SWANNANOA, N.C. — I started in radio in an on-air capacity while pursuing an engineering degree and, while still in college, transitioned to a station engineering position. In the years following, I served at several facilities in roles from maintenance engineer to director of engineering. Since 2001, I have operated MultiTech Consulting, offering a full range of services tailored to the broadcast and information technology industries, including facility and system design, installation/integration and equipment performance verification/measurement.
We have clients throughout the U.S., and some of the networks I have consulted with include Relevant Radio, VCY Networks, Salem Communications, and ABC television O&Os to name just a few.
I have followed the progression of Tieline ever since they advertised the original Commander in Radio World 15 or more years ago. Since that time, I have installed a range of Tieline codecs including Genie STL, Merlin, Merlin Plus, Bridge-IT, Bridge-IT XTRA, Commander G3 Studio and Field, and i-Mix G3. Primarily, the codecs have been used as STLs, but also for remote contribution.
We recommend Genie STL codecs to customers because of the range of features and built-in redundancy options. Key features that are significant factors in our recommending the product include configurability, the IP distribution options, and backup features like SmartStream Plus, ISDN and POTS. That, coupled with the customer support Tieline has always provided, makes the selection easy.
Our typical configuration is a single-IP stream, either unidirectional or bidirectional, as well as multiple peer-to-peer IP streams, or several multi-unicast streams. We have also configured multicast connections for clients.
So long as properly engineered networks are implemented, we have found IP connections to be extremely reliable. Redundancy requirements vary from client to client, but are largely fulfilled by the built-in redundancy afforded in the Genie: redundant power supplies, SmartStream Plus redundant streaming, and failover to a backup connection, etc.
Larger clients may implement an N+1 configuration to ensure complete redundancy and utilize the Genie’s built-in PSU failure, temperature and connection loss alarms, or more elaborate external silence detection and network traffic monitoring. We have also started to utilize SNMP traps for SNMP monitoring.
Our clients utilize everything from DSL to point-to-point fiber, or microwave IP transport. It is dependent upon location and availability. The most popular options are cable modem for general use and metropolitan area Ethernet networks for our “hardcore” clients. Noticeably, a growing number of studio and transmitter sites are unable to be linked via traditional RF point-to-point methods, or face the ongoing sunsetting of the ISDN and T1 infrastructure. As more and more “real-time” traffic is carried by IP networks, I believe QOS and dynamic bandwidth allocation will require more planning and attention.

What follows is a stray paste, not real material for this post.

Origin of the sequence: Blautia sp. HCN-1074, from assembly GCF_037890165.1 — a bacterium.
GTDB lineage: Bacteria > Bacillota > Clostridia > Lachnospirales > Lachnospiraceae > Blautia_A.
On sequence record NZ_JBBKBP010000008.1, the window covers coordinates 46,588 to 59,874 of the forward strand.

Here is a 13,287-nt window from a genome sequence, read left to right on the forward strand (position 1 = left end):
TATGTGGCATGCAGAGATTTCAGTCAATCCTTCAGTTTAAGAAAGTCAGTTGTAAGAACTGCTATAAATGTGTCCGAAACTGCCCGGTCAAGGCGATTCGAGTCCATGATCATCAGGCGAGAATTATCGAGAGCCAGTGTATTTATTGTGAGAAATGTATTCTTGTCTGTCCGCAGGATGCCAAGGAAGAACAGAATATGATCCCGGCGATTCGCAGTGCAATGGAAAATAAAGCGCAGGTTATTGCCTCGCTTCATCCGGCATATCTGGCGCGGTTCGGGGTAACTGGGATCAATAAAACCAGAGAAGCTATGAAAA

We frequently utilize MPEG 2 encoding for its transcode and cascade resilience. Where bandwidth allows, such as with metro Ethernet circuits, we use uncompressed audio. For field work/remote broadcasts, etc., we find AAC and Tieline Music/Music Plus algorithms work well.
Contribution and STL encoding bitrates are usually at 256 kbps or greater, and remote broadcasts at 64, 96 or 128 kbps. With cellular connections we used to employ 32 or 48 kbps, but with the cost of bandwidth almost constantly decreasing and the reliability of mobile networks increasing, we rarely, if ever, still connect at those bitrates.
As clients have transitioned to IP operations, most have adapted to the slight amount of latency that is inherent within the digital environment. Where latency is critical, such as with IFB or comms channels, choosing an appropriate low-delay algorithm like AAC-LD or G.722 is key.
We use a mix of auto and fixed jitter buffering based upon the application; however, we find for most situations auto works quite well. FEC is also a valuable tool for mitigating packet loss.
The Toolbox web GUI interface has always been straightforward and easy to work with and the transition to the HTML 5 interface has made remote configuration and control from virtually any browser even easier.
We recommend clients take full advantage of the built-in security options, have a schedule for password changes and make use of a firewall. The ability to implement SSL security certificate connections is a great addition to the feature set and in many cases removes the need for a VPN connection to securely administrate the codec.
For point-to-point connections, we recommend limiting, via a firewall, the IP addresses that can connect to the codecs. In all situations, we advise they open only the necessary ports, maintain and review logs of connections and connection attempts, and implement firewall monitoring that generates alarms for excessive traffic on administrative addresses/ports.
Clients who use the Genie for STLs often compare it to their former RF-based systems. We most often hear: “Just like the old system — we set it up and forgot about it. It just works.” That level of reliability allows them to focus on other day-to-day tasks without worrying about the STL.
For information, contact Dawn Shewmaker at Tieline in Indiana at 1-317-845-8000 or visit www.tieline.com.